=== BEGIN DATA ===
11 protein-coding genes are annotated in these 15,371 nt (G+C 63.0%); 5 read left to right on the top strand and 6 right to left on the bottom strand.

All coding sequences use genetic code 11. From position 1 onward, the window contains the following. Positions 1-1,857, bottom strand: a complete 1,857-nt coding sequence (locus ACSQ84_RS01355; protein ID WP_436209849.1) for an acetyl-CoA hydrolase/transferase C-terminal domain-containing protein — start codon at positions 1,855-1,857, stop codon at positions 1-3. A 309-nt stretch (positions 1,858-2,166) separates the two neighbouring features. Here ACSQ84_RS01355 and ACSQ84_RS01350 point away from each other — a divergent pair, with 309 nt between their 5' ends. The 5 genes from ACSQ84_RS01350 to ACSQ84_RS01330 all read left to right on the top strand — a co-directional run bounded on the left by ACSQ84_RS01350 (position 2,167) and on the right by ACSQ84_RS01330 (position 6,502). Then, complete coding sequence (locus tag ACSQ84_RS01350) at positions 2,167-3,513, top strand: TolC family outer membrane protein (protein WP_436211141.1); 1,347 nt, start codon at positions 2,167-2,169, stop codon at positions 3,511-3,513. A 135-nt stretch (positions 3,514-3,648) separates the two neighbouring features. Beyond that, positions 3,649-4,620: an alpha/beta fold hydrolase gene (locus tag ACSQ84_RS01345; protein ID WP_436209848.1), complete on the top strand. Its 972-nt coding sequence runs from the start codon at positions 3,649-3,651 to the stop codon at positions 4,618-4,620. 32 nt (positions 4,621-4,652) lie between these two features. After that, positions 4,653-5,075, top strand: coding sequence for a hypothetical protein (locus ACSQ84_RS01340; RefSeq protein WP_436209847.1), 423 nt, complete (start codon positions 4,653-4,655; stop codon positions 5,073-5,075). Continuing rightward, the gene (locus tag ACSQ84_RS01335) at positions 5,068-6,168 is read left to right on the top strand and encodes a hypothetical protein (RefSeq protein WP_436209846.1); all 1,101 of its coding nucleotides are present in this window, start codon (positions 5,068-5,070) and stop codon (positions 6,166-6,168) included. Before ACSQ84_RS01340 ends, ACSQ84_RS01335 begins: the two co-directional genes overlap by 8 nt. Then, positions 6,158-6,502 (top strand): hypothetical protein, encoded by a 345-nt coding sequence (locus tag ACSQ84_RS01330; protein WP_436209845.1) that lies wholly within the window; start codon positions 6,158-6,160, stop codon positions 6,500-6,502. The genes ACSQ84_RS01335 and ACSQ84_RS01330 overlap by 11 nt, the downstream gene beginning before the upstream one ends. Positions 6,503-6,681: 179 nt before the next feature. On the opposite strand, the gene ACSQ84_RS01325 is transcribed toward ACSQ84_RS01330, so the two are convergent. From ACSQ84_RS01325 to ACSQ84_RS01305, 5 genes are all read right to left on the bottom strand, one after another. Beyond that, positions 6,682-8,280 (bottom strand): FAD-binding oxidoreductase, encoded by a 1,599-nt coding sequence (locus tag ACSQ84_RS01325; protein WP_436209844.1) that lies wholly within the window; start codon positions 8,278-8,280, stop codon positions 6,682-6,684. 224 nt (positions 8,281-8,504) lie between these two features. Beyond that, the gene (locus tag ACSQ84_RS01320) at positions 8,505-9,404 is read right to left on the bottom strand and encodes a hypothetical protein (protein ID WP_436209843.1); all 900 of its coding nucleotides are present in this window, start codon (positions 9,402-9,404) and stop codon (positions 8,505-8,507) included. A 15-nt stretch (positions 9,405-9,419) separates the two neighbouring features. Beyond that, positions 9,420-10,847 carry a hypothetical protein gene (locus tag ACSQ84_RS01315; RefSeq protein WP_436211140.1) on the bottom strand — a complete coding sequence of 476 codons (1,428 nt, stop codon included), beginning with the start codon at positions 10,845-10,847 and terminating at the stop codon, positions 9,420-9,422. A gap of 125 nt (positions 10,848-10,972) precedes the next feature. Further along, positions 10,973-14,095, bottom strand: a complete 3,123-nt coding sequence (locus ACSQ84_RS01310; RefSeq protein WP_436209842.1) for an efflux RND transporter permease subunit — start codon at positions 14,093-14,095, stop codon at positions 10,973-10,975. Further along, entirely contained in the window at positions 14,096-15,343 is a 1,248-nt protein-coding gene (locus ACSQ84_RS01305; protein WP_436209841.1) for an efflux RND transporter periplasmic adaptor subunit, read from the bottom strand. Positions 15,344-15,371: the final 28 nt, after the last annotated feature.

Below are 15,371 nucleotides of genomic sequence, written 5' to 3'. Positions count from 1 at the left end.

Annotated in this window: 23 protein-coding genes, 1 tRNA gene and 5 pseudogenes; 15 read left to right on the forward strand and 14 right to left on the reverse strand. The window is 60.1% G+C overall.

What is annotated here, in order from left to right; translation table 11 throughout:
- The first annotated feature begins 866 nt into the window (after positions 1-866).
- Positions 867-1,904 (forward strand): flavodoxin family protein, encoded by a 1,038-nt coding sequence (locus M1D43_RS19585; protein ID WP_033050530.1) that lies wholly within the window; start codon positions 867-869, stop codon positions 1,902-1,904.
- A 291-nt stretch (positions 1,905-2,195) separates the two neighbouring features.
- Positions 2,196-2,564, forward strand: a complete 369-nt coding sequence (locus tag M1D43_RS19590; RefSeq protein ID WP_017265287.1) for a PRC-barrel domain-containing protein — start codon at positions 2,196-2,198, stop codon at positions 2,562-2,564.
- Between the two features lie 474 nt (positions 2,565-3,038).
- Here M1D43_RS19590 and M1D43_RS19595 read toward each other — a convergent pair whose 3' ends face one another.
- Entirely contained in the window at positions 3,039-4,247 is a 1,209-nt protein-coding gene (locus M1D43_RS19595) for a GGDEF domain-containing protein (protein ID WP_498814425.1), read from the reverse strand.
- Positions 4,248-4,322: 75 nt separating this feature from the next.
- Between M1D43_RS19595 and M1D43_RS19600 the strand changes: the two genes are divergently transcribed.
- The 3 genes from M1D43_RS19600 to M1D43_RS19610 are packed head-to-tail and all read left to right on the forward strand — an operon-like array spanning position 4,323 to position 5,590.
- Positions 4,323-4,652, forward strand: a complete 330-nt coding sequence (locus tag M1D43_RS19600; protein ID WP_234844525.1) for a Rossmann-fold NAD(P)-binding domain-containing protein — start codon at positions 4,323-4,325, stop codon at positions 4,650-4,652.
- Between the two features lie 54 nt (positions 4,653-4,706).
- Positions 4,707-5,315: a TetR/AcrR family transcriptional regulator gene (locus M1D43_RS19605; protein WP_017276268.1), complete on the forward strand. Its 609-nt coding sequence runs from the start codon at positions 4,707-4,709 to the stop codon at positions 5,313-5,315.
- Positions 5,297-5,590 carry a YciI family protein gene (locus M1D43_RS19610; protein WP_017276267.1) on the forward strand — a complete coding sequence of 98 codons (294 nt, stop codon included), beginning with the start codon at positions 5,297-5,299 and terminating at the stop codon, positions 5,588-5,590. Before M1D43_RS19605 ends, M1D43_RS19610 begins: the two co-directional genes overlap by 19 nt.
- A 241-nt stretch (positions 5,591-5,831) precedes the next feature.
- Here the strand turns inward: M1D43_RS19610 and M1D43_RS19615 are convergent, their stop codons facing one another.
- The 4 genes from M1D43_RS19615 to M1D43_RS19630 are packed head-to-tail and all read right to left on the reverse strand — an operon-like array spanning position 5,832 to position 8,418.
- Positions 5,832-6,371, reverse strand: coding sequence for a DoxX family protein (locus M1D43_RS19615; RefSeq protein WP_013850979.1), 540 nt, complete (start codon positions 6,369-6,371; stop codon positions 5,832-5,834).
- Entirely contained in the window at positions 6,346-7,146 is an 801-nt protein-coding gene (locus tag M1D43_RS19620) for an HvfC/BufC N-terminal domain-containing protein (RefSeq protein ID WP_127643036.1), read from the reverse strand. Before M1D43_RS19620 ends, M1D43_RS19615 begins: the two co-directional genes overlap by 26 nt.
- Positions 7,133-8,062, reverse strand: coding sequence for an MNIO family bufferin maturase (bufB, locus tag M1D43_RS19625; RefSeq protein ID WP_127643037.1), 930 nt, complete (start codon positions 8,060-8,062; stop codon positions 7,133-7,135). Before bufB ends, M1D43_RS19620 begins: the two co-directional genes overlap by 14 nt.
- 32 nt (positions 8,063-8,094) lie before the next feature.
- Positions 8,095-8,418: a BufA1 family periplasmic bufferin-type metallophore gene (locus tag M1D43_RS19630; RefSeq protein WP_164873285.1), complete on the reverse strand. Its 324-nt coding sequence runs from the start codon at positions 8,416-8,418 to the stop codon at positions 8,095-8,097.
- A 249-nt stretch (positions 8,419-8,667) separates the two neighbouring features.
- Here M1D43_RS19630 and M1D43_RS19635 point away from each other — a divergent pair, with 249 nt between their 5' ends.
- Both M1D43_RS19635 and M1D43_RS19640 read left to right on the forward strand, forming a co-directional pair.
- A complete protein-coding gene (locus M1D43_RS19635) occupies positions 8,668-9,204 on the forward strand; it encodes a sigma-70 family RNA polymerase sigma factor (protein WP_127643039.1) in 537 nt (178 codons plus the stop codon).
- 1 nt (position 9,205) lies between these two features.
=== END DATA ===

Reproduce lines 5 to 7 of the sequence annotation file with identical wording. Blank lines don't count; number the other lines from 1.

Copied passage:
What is annotated here, in order from left to right; translation table 11 throughout:
- The first annotated feature begins 866 nt into the window (after positions 1-866).
- Positions 867-1,904 (forward strand): flavodoxin family protein, encoded by a 1,038-nt coding sequence (locus M1D43_RS19585; protein ID WP_033050530.1) that lies wholly within the window; start codon positions 867-869, stop codon positions 1,902-1,904.